As described in the post UVIR-cut filters both absorptive filters and interference filters are sold as UV-blocking filters. All modern photography digital cameras have internal UVIR-cut filters and most modern objectives transmit little UV-radiation. There are some exceptions, most if not all Olympus cameras are sensitive to long-wave UV-A radiation and a few modern objectives also transmit long UV-A radiation. Many filters sold as UV-filters do not differ from those sold as clear protection filters enough to matter. However, a few UV-filters do absorb in the whole UV-band and even into the visible violet band. Their effect might make a difference in high UV environments such as high elevation mountains and snow in sunny weather. On the other hand, most photographers us UV-filters to protect their objectives. For such use the most important considerations are well polished and parallel surfaces and control of reflections to prevent flare and ghosting. Only photography using film and older objectives benefits significantly from the haze-cutting effect of UV and skylight filters.
Based on their transmittance we can guess that the cheap unbranded filter has no anti-reflection coating while the others are all multicoated, with only slight differences in reflectance. The very steep cut-on slope in the top three plots suggests that these filters rely in part on interference filtering to block UV while the bottom three rely on the absorption of UV radiation by the glass itself.
Of the two filters sold as high-quality protector filters the B&W one cuts more UV than three of the UV-cut filters in the figure above, while the Hoya, is similar to some UV-filters from other brands. The antireflection coating in the B&W filter makes this filter almost perfectly transparent to visible light.
Haze filters are difficult to find new nowadays, although they are the only ones that one can expect to have some haze-removing effect on modern digital cameras. They are slightly yellow in colour, especially the stronger types. These are absorptive filters, of which the Haze 2A from Tiffen is a good example. A filter type formerly popular for colour slide film is the Hoya Skylight 1B which does not cut UV radiation effectively, but instead absorbs some blue and green light. With slide film this would correct the bluish cast introduced by UV radiation without actually blocking it. From the plots we can infer that the Tiffen filter is not AR coated while the Hoya is.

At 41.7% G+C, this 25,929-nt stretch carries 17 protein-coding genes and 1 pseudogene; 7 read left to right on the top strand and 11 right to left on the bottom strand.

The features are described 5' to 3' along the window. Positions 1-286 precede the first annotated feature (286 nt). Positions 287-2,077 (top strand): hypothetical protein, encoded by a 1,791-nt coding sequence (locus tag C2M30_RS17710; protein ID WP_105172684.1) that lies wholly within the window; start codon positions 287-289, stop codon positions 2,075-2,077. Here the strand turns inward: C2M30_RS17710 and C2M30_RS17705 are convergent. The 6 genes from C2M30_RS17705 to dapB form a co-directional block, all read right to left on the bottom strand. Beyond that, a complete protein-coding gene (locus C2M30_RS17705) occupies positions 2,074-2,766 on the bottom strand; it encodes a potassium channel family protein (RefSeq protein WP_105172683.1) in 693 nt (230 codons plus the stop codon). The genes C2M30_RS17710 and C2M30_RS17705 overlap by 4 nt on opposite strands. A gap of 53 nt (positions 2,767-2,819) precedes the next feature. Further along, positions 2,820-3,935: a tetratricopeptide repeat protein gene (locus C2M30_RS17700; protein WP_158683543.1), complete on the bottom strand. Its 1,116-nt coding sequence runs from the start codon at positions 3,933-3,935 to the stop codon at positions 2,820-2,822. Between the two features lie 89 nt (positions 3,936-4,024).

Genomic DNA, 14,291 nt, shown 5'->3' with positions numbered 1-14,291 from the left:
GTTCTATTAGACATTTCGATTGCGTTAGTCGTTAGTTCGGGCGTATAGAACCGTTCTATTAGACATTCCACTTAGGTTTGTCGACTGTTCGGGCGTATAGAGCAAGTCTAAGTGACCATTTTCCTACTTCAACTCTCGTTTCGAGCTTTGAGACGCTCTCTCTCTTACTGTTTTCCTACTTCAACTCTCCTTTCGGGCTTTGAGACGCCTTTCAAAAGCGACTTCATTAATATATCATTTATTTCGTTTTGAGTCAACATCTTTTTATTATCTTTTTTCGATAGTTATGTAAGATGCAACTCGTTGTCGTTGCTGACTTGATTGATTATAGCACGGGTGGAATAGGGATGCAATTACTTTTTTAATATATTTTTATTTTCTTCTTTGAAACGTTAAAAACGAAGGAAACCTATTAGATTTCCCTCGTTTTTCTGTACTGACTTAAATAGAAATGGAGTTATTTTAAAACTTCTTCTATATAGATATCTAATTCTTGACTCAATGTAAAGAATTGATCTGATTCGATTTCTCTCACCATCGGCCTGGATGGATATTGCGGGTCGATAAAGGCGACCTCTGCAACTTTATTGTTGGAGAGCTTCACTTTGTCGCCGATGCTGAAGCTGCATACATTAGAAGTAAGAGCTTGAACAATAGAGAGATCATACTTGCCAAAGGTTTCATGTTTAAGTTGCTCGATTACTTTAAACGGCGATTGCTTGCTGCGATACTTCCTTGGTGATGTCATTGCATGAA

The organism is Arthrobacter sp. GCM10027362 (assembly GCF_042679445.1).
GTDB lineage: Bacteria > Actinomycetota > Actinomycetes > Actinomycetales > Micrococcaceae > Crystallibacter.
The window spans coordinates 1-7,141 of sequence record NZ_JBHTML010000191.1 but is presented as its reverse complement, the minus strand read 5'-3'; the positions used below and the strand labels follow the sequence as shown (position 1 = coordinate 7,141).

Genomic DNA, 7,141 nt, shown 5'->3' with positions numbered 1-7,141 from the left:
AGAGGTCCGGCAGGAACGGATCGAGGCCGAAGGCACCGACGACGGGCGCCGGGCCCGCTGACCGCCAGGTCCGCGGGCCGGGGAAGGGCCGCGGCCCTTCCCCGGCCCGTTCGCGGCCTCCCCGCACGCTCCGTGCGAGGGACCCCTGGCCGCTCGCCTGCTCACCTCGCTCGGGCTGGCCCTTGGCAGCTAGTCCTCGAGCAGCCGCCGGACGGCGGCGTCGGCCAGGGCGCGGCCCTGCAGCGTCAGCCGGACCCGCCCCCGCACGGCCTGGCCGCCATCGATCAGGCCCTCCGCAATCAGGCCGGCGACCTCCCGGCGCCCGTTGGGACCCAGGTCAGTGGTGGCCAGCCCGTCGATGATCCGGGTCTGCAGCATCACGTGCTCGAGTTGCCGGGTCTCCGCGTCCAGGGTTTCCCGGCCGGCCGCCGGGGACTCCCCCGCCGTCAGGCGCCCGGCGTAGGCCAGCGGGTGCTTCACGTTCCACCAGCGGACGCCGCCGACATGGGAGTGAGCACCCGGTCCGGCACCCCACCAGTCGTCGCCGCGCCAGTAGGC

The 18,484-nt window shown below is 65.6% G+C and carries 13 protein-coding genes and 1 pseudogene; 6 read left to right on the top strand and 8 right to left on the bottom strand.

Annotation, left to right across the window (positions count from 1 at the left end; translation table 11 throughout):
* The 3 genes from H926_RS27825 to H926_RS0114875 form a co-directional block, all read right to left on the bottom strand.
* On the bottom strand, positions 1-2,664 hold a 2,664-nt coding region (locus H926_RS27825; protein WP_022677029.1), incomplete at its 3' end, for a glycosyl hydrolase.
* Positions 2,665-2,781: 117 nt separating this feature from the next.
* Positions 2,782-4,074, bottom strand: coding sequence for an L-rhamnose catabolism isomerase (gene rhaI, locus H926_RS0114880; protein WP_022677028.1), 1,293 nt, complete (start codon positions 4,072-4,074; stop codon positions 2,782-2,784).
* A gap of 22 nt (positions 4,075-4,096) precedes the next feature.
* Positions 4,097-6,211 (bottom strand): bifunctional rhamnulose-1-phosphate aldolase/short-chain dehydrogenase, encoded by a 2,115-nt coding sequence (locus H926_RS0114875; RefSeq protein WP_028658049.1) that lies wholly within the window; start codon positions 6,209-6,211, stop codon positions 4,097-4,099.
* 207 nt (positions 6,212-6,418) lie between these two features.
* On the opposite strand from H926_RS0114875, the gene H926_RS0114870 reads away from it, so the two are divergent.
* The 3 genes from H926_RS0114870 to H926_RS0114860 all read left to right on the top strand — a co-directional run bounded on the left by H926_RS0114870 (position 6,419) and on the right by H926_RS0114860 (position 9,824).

Based on a recent post at the KolariVision blog showing the spectral transmittance of the sensor filters removes from various digital cameras plus the spectra for some other UV-cut lens filters, we can conclude that for digital photography the UV-blocking ability of UV-cut filters is rarely relevant. My experience with Olympus cameras suggests they might be an exception if combined with specific objectives.
The optical properties and anti-reflection multi-coating are the properties that will determine whether the filters will degrade image quality or not. With respect to mechanical protection the hardness of the glass and possibly also of the metal in the filter frame (brass vs. aluminun) may be relevant. Some filters have an additional coating that helps repel dirt making them easier to keep clean.